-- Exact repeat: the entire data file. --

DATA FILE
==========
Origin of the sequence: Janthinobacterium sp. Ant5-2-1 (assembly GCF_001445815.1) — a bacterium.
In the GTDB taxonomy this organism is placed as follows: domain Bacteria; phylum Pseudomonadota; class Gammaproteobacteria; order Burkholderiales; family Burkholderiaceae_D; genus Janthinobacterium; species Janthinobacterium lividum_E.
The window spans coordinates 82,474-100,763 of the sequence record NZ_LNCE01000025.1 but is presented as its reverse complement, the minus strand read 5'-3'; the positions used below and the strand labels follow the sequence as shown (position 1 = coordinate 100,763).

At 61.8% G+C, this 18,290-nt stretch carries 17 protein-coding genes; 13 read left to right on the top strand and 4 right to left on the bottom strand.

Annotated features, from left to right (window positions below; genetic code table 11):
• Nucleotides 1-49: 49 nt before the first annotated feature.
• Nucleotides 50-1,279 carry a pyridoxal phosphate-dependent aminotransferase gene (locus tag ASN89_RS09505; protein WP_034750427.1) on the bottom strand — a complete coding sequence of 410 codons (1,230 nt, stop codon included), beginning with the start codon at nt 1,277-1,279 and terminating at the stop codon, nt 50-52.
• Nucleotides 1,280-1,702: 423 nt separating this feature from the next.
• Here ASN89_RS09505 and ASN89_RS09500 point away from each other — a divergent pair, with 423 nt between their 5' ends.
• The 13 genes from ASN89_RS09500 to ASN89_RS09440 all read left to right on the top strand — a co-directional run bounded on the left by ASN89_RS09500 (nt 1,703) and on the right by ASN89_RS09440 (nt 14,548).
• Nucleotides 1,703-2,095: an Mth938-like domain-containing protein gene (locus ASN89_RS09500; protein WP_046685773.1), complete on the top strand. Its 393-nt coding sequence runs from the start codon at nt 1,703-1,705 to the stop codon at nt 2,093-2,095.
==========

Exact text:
Origin of the sequence: Janthinobacterium sp. Ant5-2-1 (assembly GCF_001445815.1) — a bacterium.
In the GTDB taxonomy this organism is placed as follows: domain Bacteria; phylum Pseudomonadota; class Gammaproteobacteria; order Burkholderiales; family Burkholderiaceae_D; genus Janthinobacterium; species Janthinobacterium lividum_E.
The window spans coordinates 82,474-100,763 of the sequence record NZ_LNCE01000025.1 but is presented as its reverse complement, the minus strand read 5'-3'; the positions used below and the strand labels follow the sequence as shown (position 1 = coordinate 100,763).

At 61.8% G+C, this 18,290-nt stretch carries 17 protein-coding genes; 13 read left to right on the top strand and 4 right to left on the bottom strand.

Annotated features, from left to right (window positions below; genetic code table 11):
• Nucleotides 1-49: 49 nt before the first annotated feature.
• Nucleotides 50-1,279 carry a pyridoxal phosphate-dependent aminotransferase gene (locus tag ASN89_RS09505; protein WP_034750427.1) on the bottom strand — a complete coding sequence of 410 codons (1,230 nt, stop codon included), beginning with the start codon at nt 1,277-1,279 and terminating at the stop codon, nt 50-52.
• Nucleotides 1,280-1,702: 423 nt separating this feature from the next.
• Here ASN89_RS09505 and ASN89_RS09500 point away from each other — a divergent pair, with 423 nt between their 5' ends.
• The 13 genes from ASN89_RS09500 to ASN89_RS09440 all read left to right on the top strand — a co-directional run bounded on the left by ASN89_RS09500 (nt 1,703) and on the right by ASN89_RS09440 (nt 14,548).
• Nucleotides 1,703-2,095: an Mth938-like domain-containing protein gene (locus ASN89_RS09500; protein WP_046685773.1), complete on the top strand. Its 393-nt coding sequence runs from the start codon at nt 1,703-1,705 to the stop codon at nt 2,093-2,095.